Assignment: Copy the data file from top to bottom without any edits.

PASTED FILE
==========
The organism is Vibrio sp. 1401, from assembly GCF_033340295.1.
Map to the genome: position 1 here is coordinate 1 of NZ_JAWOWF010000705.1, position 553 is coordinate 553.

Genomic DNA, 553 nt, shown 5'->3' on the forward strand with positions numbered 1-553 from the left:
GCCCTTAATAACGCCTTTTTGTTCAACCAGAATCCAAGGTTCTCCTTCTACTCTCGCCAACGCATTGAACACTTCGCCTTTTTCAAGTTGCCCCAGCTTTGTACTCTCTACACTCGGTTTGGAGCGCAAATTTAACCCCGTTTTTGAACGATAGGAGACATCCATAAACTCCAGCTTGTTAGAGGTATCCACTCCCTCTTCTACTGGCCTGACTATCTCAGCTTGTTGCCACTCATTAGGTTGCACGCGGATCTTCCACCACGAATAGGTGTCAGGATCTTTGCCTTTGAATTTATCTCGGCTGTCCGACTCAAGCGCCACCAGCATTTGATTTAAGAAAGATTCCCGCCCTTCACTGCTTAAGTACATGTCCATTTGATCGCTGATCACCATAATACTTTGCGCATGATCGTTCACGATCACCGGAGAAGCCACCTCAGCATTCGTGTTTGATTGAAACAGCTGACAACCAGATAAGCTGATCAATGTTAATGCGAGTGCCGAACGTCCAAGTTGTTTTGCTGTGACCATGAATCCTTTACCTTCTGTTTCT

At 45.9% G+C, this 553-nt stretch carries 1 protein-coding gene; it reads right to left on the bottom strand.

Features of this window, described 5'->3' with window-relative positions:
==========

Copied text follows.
The organism is Vibrio sp. 1401, from assembly GCF_033340295.1.
Map to the genome: position 1 here is coordinate 1 of NZ_JAWOWF010000705.1, position 553 is coordinate 553.

Genomic DNA, 553 nt, shown 5'->3' on the forward strand with positions numbered 1-553 from the left:
GCCCTTAATAACGCCTTTTTGTTCAACCAGAATCCAAGGTTCTCCTTCTACTCTCGCCAACGCATTGAACACTTCGCCTTTTTCAAGTTGCCCCAGCTTTGTACTCTCTACACTCGGTTTGGAGCGCAAATTTAACCCCGTTTTTGAACGATAGGAGACATCCATAAACTCCAGCTTGTTAGAGGTATCCACTCCCTCTTCTACTGGCCTGACTATCTCAGCTTGTTGCCACTCATTAGGTTGCACGCGGATCTTCCACCACGAATAGGTGTCAGGATCTTTGCCTTTGAATTTATCTCGGCTGTCCGACTCAAGCGCCACCAGCATTTGATTTAAGAAAGATTCCCGCCCTTCACTGCTTAAGTACATGTCCATTTGATCGCTGATCACCATAATACTTTGCGCATGATCGTTCACGATCACCGGAGAAGCCACCTCAGCATTCGTGTTTGATTGAAACAGCTGACAACCAGATAAGCTGATCAATGTTAATGCGAGTGCCGAACGTCCAAGTTGTTTTGCTGTGACCATGAATCCTTTACCTTCTGTTTCT

At 45.9% G+C, this 553-nt stretch carries 1 protein-coding gene; it reads right to left on the bottom strand.

Features of this window, described 5'->3' with window-relative positions: